Excellent job, as always. :)

What a fascinating entry. The poems worked together quite well (though I confess I didn't understand that they were separate poems until after I'd finished it). They told something of a cohesive story, if melancholy and wistful. The art was very nice as well, and the music added to the atmosphere but was not intrusive.

I like that running is far slower than moving through the trees, so it gives you a real advantage if you can master the mechanic - which, I might add, ended up being much easier to do that I thought it would be.

Very cool. I felt so bad killing the helpless orange spheres, but it was just so satisfying ...

Woohoo! Thanks for the positive feedback, all! 

luvcraft, thanks for the Unity version tip! I just couldn't figure out what I needed to do, and I just assumed I had to wait for 4.6 to be non-beta. I'll work on making the webplayer version tonight! 

Messofanego, loved the Let's Play - heading over to watch the rest of it now. 

How bizarre. I liked the sandworms, the clouds, the music, and the overall atmosphere. 

"On second thought, let's not go to Horse Planet. It is a trippy place."

Aw man, 5 to go when I ran out of time! Some pathfinding would have been nice, so that the dlls wouldn't get caught in corners. But all it REALLY needed was a particle effect when you shoot the files - you know the one, the little page flipping away and dissolving when you send it to the recycle bin? Overall, it held my attention. Nicely done.

I grew up on a farm. This game is fact.

Yep, same here, too. How strange. Maybe check with a moderator?

I liked it a lot! The art style was awesome - wonderful integration of cartoony 3d graphics and drawn 2d art. The music, colors, and overall feel of the game felt very cohesive. My girlfriend helped me read the timetable - I'm very bad at reading timetables.

Not the noise I expected those big idol heads to make at the end ... 

Great mechanic, wonderful atmosphere. The omnipresent pig-like grunting of the inhabitants was kinda unnerving. Level design felt simple and intentional. The particles in the air look a lot like the crystals you're looking for, which made things a little frustrating, but I was able to find them all in, uh, under 10 minutes. Probably no great achievement in that time, but I had fun all the same.

How sweet. I liked the ending. Nice use of color, and good enemy variety. I found aiming to be imprecise, which made things more frustrating than they needed to be. That being said, combat was a little easy - it was fun when there were a lot of enemies, but you could probably stand to ramp that enemy number up a bit. Overall, though, nice job!

Hmm, how odd. Whenever I try to download it, the download fails. I keep getting file sizes much smaller than 365. I'm downloading other stuff with no problem. I'll try again in a bit.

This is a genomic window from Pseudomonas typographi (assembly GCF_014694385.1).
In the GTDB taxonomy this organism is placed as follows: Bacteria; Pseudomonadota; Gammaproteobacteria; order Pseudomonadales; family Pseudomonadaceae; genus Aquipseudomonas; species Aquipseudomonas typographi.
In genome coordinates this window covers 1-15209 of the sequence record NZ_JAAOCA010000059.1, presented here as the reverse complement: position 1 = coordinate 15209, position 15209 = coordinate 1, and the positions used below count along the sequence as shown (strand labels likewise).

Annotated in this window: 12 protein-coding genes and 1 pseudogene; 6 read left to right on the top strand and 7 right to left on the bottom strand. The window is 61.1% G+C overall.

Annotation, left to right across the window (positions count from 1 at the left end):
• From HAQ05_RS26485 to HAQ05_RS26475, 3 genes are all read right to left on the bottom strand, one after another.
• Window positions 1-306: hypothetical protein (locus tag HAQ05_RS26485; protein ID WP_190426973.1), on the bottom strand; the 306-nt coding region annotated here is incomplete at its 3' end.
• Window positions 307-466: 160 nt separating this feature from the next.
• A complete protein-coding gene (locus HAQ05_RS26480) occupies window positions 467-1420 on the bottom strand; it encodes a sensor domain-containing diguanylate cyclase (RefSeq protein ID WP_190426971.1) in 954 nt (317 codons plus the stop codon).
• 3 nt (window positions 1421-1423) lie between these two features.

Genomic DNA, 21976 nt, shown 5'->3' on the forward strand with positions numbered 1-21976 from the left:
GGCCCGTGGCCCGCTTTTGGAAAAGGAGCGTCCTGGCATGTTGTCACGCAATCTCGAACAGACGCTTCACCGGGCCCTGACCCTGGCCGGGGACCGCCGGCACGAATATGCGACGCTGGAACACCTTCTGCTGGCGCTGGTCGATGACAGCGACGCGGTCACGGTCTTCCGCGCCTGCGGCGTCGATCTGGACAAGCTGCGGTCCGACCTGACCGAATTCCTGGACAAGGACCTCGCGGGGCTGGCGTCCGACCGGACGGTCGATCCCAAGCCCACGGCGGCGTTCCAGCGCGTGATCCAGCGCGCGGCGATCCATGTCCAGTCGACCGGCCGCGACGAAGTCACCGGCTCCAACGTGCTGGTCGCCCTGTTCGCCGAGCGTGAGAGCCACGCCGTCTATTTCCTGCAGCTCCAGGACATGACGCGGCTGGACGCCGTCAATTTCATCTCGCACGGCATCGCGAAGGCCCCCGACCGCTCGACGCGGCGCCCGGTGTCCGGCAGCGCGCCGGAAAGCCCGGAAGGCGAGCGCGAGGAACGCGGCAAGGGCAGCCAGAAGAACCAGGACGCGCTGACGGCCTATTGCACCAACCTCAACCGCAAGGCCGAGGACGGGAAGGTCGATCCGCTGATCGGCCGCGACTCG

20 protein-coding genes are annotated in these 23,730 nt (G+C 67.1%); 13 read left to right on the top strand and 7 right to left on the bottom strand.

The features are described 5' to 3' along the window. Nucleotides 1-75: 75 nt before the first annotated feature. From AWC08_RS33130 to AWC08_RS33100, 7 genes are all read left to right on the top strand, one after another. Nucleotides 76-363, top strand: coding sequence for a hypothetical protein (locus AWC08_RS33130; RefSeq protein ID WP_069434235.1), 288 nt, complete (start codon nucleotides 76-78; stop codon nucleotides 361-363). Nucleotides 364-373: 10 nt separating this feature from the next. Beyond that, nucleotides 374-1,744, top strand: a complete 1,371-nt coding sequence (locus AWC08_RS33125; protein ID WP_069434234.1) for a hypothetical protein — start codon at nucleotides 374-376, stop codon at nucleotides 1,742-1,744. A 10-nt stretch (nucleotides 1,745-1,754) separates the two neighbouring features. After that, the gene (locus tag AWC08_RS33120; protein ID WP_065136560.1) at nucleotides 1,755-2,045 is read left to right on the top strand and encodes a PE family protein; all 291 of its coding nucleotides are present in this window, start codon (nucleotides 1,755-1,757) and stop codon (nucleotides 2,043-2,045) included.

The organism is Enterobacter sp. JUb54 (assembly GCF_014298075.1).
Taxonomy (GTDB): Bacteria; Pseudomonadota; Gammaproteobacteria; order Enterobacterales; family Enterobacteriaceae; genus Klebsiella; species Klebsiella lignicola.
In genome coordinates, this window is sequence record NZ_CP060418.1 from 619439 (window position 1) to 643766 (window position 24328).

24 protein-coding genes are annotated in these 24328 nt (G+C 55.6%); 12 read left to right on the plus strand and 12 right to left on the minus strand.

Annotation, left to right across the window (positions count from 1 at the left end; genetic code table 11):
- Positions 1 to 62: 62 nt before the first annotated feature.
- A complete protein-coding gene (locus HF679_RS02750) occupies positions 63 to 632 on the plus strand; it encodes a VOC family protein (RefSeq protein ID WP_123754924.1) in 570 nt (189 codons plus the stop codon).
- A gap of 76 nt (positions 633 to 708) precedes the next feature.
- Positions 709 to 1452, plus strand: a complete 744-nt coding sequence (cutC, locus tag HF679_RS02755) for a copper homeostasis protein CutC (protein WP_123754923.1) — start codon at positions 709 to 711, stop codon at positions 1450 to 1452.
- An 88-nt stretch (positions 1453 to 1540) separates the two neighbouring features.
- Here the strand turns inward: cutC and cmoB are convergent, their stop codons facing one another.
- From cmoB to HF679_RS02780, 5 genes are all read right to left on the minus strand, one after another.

Does what it says on the box. Music was great, animations solid, and the vending machines offered some variety to the play. Awesome!

Cool. 94 was my high-score. Graphics are great, and the aesthetic is consistent. The HUD, especially, was very well done. The controls were a little tricky - I felt like I could move WAY too quickly, and was running into my own bullets. Which, I suppose, is a real concern when traveling through space at very high speeds. :) Excellent job.

Fasinating concept - sorta like Heavy Bullets, except with a dash of civic consciousness and hephalump-mobilies. A bit buggy, and a little difficulty to tell why I wasn't picking up trash sometimes, but I loved it when one of the enemy carts sorta spiralled away for few seconds after I shot it before crashing down to earth. To say nothing, of course, of the SFX ... "Fwooump!"

Sweet. Didn't have any problems with the physics, and had quite a lot of fun with the platforming. Music was good, SFX were solid, aesthetics were killer (and consistent!), and the final boss was pretty tough. Excellent job!

Wow, that is very difficulty. Very polished as well, with great sound and smooth gameplay. Try as I may, I couldn't make it past the second boss! :)

Couldn't get it to run, either. When you 'build' your game, you should get a .exe and a mysteriousIsland_data folder. Could you zip both of those together and upload that file? Thanks!

Good lord, what have I done. 

And why did I have fun doing it.

Whoops! Yep, that's what I was missing. I've set that up now. Seems to be working in the app now! Thanks for the screenshot - it was very helpful.

Yes, I have uploaded it! How strange.

Do you see the pink "download now" button under the Download header? For me, it's right above the comments section. When you click it, it'll ask if you want to pay anything for it, but you can click "no thanks, just take me to the downloads," and then you can choose which operating system you want to download it for. I tried it in an incognito window and it worked for me okay. Where are you getting stuck?